Ithaca, N.Y. — One of the owners of Rulloff’s Restaurant and Bar said in an interview Tuesday that he is not going to explain why the bar suddenly closed.
“I’m not really going to comment on that,” said Jeffrey Mayer, a part owner of the well-known Ithaca bar, in an interview with The Voice.
Rulloff’s told its staff on Monday that the bar would be closed, effective immediately. The employees say they don’t know why the establishment is shuttering its doors, and ownership is not clarifying.
“We’re closed. That’s the end of the story,” Mayer said.
The property that housed Rulloff’s is owned by Student Agencies. Mayer said questions about the future of the space should be directed to them. Student Agencies said Tuesday that they would not be commenting about Rulloff’s.
Rulloff’s called its staff in for a meeting on Monday. The employees say that they didn’t know what the meeting was for until a man many of them had never met before delivered the news.
“We had no idea it was coming: Everyone was mortified,” said Sherry Newby, who had worked at the bar for almost a year.
Workers at Rulloff’s aren’t the only ones angered by the closing. Cornell alumni and students, for instance, posted statuses on Twitter and Facebook bemoaning the news.
— Peter Jacobs (@peterajacobs) September 1, 2014
Ithaca officials also expressed regret at the closing.
“It’s obviously disappointing: That was a neighborhood institution,” said Common Council member Graham Kerslick, whose ward includes Collegetown.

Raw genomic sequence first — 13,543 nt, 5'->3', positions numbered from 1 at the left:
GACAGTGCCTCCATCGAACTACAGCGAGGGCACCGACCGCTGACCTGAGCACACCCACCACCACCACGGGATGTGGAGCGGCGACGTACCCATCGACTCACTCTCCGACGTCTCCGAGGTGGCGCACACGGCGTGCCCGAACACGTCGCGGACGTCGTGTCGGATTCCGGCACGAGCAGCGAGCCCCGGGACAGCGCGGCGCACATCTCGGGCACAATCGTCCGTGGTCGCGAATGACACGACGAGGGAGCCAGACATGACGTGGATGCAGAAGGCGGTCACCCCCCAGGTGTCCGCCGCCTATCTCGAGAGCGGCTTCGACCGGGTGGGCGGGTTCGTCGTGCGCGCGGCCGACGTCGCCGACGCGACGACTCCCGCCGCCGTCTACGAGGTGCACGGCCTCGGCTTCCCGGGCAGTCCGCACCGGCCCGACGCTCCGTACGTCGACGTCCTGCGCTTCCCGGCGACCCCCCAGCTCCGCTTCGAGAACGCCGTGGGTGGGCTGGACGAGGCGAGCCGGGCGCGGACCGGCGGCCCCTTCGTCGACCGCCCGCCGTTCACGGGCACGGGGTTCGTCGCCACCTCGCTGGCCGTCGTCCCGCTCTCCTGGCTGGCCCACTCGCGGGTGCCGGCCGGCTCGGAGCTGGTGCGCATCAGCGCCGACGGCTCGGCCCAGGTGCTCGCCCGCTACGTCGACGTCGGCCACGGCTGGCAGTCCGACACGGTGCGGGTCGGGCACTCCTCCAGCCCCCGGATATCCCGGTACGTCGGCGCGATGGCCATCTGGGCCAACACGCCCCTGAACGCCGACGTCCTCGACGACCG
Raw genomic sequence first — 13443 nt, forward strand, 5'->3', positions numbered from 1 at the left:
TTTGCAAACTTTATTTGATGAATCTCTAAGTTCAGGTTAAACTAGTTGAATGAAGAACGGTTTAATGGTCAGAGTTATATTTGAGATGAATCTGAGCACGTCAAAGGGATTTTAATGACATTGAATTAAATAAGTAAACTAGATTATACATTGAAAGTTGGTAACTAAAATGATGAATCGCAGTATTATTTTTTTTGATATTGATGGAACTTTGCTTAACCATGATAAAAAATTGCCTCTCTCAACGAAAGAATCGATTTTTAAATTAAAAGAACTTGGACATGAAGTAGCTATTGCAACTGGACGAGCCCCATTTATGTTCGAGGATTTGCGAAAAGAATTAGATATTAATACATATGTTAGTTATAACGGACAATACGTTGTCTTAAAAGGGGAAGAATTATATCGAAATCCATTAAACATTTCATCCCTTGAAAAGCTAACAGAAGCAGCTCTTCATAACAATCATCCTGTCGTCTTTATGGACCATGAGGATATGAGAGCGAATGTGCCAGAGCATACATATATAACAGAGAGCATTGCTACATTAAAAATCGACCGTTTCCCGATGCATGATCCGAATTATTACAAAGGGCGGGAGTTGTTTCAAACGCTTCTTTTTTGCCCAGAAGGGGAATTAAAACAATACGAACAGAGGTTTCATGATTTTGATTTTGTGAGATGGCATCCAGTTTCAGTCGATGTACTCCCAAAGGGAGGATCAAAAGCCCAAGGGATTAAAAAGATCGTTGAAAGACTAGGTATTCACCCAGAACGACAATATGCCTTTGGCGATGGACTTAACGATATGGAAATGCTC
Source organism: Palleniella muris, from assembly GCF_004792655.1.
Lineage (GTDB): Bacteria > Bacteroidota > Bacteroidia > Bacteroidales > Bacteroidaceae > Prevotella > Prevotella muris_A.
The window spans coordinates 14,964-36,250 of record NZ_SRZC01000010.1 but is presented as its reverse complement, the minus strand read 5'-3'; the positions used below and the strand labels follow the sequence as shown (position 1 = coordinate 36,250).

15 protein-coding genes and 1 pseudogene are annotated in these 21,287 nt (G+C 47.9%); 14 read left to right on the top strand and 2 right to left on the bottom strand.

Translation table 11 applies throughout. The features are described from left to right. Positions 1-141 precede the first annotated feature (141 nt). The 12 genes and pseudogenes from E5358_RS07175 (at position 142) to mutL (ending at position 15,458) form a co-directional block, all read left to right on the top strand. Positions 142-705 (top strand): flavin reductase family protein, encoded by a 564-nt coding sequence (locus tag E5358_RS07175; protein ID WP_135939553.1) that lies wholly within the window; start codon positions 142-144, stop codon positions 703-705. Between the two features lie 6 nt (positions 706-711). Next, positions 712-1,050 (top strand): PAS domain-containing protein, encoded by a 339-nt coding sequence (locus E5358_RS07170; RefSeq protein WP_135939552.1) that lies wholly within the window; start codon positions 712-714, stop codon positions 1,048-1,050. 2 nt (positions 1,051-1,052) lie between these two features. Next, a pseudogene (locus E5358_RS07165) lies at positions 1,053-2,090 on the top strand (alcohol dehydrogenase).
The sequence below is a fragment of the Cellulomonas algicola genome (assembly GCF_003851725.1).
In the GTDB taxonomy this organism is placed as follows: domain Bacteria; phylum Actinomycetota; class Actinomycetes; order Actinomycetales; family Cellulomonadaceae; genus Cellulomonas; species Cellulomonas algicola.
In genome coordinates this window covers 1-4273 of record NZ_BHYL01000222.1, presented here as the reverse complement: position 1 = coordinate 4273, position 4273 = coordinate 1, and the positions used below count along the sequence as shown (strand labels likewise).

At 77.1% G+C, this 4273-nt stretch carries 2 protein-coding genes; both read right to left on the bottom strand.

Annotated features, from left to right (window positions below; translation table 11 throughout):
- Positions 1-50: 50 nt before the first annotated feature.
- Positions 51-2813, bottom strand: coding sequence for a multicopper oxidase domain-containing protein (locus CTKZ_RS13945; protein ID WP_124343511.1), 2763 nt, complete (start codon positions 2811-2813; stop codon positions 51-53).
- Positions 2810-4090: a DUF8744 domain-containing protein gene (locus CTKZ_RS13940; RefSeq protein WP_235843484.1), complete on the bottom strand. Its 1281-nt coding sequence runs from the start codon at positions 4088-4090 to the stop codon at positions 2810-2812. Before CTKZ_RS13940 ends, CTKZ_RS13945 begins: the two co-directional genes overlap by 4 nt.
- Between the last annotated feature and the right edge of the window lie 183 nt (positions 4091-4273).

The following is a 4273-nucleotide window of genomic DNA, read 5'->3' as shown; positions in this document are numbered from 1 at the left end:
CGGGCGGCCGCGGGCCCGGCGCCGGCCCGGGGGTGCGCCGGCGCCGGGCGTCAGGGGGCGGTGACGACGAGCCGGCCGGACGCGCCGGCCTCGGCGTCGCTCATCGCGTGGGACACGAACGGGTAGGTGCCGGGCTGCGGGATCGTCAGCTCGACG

Kerslick said he didn’t know the specifics of what had happened with Rulloff’s. He did say, however, that he hopes a new zoning policy recently passed by the city will encourage and support new businesses by increasing the number of available commercial spaces in Collegetown.
While it’s unclear what caused Rulloff’s to close, a 2013 article in the Cornell Daily Sun examined what the newspaper termed a rise in commercial vacancies in Collegetown:
“Landlords and tenants agree: commercial vacancies in Collegetown are on the rise. But there is no such consensus among parties on the reasons behind the increase.
While landlords blame national economic trends, city politics and business practices for vacancy, tenants accuse landlords of charging excessively high rent prices and having lease agreements that Chuck Cooley, owner of Classic Optical on Dryden Road, called “hostile.”
“If people are going out of business, the question is, what’s driving them out?” Cooley said. “Is it a poor business model, or are franchise fees too high, or is it the person who talked them into the lease who said there’d be more foot traffic than there is? There’s a ton of different things that go into it.” …
The story says that many commercial tenants are faced with $2,000 in monthly rent. Mayer, the part owner, didn’t give the rent at Rulloff’s. (A real estate listing gives its for sale price as $395,000.)
Whatever caused it, Rulloff’s closure has cost about 30 people their jobs, according to Newby, the server.
Four former Rulloff’s employees have now told The Voice that they are furious there was not prior notice of the bar’s closure.
Mayer was asked if he thought the bar’s former employees were right to criticize its owners for not letting them know ahead of time.
“No comment,” he said.